Posted at 8:52 AM on April 18, 2011
by Marianne Combs
Filed under: News and reviews
Trylon Premiere Tuesdays: The Anchorage
While the film's conviction is admirable, the spell is dependent upon audiences willing to endure the absence of a conventional narrative.
- Brad Richason, Examiner.com
The Civil Wars at the Varsity Theater, 4/17/11
Joy Williams and John Paul White are incredibly charming performers. They specialize in heartbreaking, sparse, bluegrass-inspired folk music, with White's acoustic guitar serving as their only accompaniment, and it left all kinds of space in the performance for their voices to mingle and cling together like magnets.
- Andrea Swensson, City Pages
Review: Far from raggedy 'Annie'
Children's Theatre offers a gorgeous rendition of the classic musical that rivals the original Broadway show.
- ROHAN PRESTON , Star Tribune
'Wuthering Heights' soars musically while shortchanging its lead singers
Cathy and Heathcliff upstaged by spouses in take on Bronte's tale
- Rob Hubbard, Pioneer Press
Bernard Herrmann's "Wuthering Heights" gets a stormy, spotty production by the Minnesota Opera
Wuthering Heights recalls Oscar Wilde's famous criticism of Richard Wagner's operas: it has "great moments and very dull quarters of an hour."
- Jay Gabler, TC Daily Planet
Sally Wingert ready for Guthrie return
After a year of performing in London and New York, and with side trips to prisons and community centers around Minnesota, Sally Wingert is returning "home." The veteran actor stars as one of the murderous sisters in Arsenic and Old Lace, which opened this weekend at the Guthrie Theater.
- Ed Huyck, City Pages
Lightsey Darst won the Minnesota Book Award this past Saturday for her debut collection of poems "Find the Girl." In addition to her poetry, you can often find her writing about dance for mnartists.org and Mpls-St.Paul magazine, or see her dancing on stage herself. She also runs the writing salon "The Works" at Bryant Lake Bowl.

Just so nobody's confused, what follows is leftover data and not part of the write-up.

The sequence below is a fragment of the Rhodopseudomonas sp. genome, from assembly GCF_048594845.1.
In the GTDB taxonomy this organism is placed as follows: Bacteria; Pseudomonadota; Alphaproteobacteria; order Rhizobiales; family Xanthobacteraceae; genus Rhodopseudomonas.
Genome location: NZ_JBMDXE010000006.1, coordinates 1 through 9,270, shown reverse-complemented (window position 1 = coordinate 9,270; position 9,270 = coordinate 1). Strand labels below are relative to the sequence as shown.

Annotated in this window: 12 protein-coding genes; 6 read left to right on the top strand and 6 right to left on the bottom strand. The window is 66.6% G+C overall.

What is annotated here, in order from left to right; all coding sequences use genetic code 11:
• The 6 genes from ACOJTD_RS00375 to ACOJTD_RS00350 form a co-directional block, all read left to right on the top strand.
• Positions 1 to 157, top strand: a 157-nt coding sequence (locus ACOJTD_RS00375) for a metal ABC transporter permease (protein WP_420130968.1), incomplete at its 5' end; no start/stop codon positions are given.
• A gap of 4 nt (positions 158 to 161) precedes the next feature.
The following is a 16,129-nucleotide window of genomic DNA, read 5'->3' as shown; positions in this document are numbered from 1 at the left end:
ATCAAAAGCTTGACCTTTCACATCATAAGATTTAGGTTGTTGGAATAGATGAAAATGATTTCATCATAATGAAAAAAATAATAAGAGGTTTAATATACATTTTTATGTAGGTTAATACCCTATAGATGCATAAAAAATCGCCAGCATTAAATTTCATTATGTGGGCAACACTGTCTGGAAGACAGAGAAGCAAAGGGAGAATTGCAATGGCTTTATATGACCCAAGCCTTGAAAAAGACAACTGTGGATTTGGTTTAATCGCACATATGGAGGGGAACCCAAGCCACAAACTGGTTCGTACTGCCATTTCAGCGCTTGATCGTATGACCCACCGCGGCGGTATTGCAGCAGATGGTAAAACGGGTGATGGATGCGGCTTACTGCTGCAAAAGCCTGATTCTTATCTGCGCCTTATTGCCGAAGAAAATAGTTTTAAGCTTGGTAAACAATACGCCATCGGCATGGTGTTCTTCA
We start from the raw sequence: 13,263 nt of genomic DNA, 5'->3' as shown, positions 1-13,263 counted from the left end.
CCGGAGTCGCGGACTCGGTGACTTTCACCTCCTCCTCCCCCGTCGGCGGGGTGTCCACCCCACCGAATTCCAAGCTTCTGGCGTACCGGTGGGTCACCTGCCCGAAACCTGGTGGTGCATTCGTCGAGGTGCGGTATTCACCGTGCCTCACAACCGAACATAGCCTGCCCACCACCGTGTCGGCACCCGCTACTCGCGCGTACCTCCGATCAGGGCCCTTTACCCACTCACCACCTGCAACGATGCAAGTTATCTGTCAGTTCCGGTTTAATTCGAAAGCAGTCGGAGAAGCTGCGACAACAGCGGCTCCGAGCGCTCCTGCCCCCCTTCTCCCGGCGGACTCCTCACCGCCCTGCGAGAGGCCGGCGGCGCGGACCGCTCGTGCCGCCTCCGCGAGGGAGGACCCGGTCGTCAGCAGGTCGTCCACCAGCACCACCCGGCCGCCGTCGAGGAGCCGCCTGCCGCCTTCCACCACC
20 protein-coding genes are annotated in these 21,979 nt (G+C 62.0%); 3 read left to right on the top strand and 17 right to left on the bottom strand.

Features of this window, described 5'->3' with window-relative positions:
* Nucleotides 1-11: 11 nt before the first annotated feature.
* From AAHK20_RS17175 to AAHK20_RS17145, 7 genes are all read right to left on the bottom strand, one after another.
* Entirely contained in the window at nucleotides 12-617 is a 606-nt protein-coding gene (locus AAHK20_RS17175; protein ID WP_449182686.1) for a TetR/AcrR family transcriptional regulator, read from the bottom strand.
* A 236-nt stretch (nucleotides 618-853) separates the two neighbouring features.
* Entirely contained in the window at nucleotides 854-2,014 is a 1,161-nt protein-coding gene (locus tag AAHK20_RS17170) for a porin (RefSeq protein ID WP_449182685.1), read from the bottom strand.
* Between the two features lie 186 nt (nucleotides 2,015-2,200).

[Follow the red silk thread]
Beautiful as a plum, my girl--
& just as keen to be bitten.
Mother will you keep her in
On a vase she tumbles into the arms of the god
of underneath: "he will crown me in granite & ruby"
Sweet thing, you have made it all simpler
& more brightly colored,
lovely through your kaleidoscope,
Do you think
I went too far, the dead girl whispers, her nails
scraping down your window, her skinless smile--
The sister: You will take, take, eat.
"She stepped into the clear trap,
she picked the wrong rose, alarms
of bees & earth
swallowed her whole."
Yes. Persephone you plummet, no one smiling as he lifts
his iron sickle your braids falling in wheat heaps
- "Follow the red silk thread" by Lightsey Darst, as it appears in her collection of poems Find the Girl, published by Coffee House Press. Reprinted here with permission from the publisher.
Posted at 8:57 PM on April 18, 2011
by Marianne Combs
Filed under: Theater
Here's the latest, from MPR's Euan Kerr:
Minneapolis, Minn. -- The Guthrie Theater will present 14 plays, including three U.S. premieres, in its 2011-2012 season announced Monday.
The season includes "Over the Rainbow," about Judy Garland's final performances, a new musical adaptation of "Roman Holiday" and a new adaptation of the short story upon which Alfred Hitchcock based "The Birds."
Guthrie Artistic Director Joe Dowling says the season also includes works by William Shakespeare, Noel Coward and Tennessee Williams.
"The balance between the classics, the contemporary, the new and so on -- I think is what we feel is fulfilling the promise of the new building," Dowling said.
A mixture of the new and classic might be "The Birds," adapted by Connor McPherson.
Joe Dowling"He's taken the original Daphne Du Maurier story on which Hitchcock based his film, and he's gone back to the story and created this play which is all set in this house where the birds are attacking. And so its much more of a psychological play," Dowling explained.
The season includes a production by Penumbra Theater of "Amen Corner," and a new production of "The Burial at Thebes" by Nobel laureate Seamus Heaney. Dowling is slated to direct Shakespeare's "Much Ado About Nothing."
The season begins in September.